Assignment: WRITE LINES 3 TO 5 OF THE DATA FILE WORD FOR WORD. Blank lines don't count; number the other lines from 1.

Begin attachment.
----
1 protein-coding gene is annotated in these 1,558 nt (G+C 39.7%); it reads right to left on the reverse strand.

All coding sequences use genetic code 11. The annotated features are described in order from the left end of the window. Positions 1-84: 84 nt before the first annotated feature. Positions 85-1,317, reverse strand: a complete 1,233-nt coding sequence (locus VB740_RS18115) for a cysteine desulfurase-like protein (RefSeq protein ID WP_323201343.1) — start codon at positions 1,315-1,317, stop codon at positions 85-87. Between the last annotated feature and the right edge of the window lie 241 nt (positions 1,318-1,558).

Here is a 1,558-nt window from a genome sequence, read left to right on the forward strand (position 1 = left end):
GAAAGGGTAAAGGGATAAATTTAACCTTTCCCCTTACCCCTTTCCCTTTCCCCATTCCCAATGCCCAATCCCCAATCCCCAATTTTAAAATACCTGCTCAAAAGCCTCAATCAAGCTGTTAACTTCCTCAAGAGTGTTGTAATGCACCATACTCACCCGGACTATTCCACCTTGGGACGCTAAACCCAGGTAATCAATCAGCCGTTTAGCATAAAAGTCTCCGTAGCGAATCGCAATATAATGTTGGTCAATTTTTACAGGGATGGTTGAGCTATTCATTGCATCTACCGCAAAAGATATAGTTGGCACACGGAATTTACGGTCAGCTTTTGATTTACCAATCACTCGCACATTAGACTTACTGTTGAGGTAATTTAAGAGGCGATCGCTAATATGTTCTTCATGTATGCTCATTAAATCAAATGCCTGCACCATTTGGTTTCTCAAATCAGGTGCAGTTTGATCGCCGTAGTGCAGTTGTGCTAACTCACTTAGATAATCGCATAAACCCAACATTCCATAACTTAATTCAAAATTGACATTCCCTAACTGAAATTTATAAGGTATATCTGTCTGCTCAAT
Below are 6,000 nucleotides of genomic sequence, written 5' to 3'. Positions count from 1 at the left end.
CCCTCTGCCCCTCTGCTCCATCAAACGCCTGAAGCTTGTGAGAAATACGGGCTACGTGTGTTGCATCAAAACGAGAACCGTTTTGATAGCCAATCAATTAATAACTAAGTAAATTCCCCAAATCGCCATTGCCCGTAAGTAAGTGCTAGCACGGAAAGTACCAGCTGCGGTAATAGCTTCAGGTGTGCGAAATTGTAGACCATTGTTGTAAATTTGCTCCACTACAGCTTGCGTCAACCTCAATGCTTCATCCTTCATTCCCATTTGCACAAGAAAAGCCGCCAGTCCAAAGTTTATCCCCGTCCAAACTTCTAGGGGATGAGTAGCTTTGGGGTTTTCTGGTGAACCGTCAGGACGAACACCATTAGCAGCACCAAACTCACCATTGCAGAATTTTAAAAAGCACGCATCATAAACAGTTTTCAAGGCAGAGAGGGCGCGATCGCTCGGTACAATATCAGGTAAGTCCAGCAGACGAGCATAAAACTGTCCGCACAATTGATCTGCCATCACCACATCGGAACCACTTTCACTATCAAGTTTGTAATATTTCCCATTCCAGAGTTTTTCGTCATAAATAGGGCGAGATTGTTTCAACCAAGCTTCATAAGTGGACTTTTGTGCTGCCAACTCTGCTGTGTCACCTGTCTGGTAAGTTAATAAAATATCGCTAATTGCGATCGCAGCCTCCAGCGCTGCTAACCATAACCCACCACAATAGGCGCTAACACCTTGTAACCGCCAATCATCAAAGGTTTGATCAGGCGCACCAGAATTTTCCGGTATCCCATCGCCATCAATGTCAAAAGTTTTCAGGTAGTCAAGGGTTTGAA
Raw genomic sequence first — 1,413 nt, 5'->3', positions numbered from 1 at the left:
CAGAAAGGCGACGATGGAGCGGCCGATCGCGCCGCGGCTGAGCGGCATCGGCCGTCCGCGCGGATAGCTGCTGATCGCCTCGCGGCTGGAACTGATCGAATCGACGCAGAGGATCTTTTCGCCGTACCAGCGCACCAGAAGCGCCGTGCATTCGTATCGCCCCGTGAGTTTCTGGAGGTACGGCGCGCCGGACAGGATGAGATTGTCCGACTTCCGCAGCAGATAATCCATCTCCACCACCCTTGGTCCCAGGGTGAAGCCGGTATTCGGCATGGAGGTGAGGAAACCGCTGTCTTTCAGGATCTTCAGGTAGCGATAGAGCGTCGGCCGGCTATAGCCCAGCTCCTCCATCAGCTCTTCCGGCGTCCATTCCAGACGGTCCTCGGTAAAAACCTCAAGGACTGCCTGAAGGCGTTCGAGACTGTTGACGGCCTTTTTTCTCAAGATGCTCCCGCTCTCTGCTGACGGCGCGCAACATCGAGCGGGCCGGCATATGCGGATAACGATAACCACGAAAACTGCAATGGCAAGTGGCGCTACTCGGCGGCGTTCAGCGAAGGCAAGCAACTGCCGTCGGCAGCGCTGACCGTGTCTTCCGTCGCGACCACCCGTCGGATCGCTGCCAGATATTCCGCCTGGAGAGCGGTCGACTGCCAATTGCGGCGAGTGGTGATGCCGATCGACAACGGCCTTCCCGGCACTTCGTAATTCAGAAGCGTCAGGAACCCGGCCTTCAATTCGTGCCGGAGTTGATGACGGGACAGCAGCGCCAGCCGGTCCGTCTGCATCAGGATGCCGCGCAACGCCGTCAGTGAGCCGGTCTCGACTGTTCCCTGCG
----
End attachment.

Here is a 1,558-nt window from a genome sequence, read left to right on the forward strand (position 1 = left end):
GAAAGGGTAAAGGGATAAATTTAACCTTTCCCCTTACCCCTTTCCCTTTCCCCATTCCCAATGCCCAATCCCCAATCCCCAATTTTAAAATACCTGCTCAAAAGCCTCAATCAAGCTGTTAACTTCCTCAAGAGTGTTGTAATGCACCATACTCACCCGGACTATTCCACCTTGGGACGCTAAACCCAGGTAATCAATCAGCCGTTTAGCATAAAAGTCTCCGTAGCGAATCGCAATATAATGTTGGTCAATTTTTACAGGGATGGTTGAGCTATTCATTGCATCTACCGCAAAAGATATAGTTGGCACACGGAATTTACGGTCAGCTTTTGATTTACCAATCACTCGCACATTAGACTTACTGTTGAGGTAATTTAAGAGGCGATCGCTAATATGTTCTTCATGTATGCTCATTAAATCAAATGCCTGCACCATTTGGTTTCTCAAATCAGGTGCAGTTTGATCGCCGTAGTGCAGTTGTGCTAACTCACTTAGATAATCGCATAAACCCAACATTCCATAACTTAATTCAAAATTGACATTCCCTAACTGAAATTTATAAGGTATATCTGTCTGCTCAAT
Below are 6,000 nucleotides of genomic sequence, written 5' to 3'. Positions count from 1 at the left end.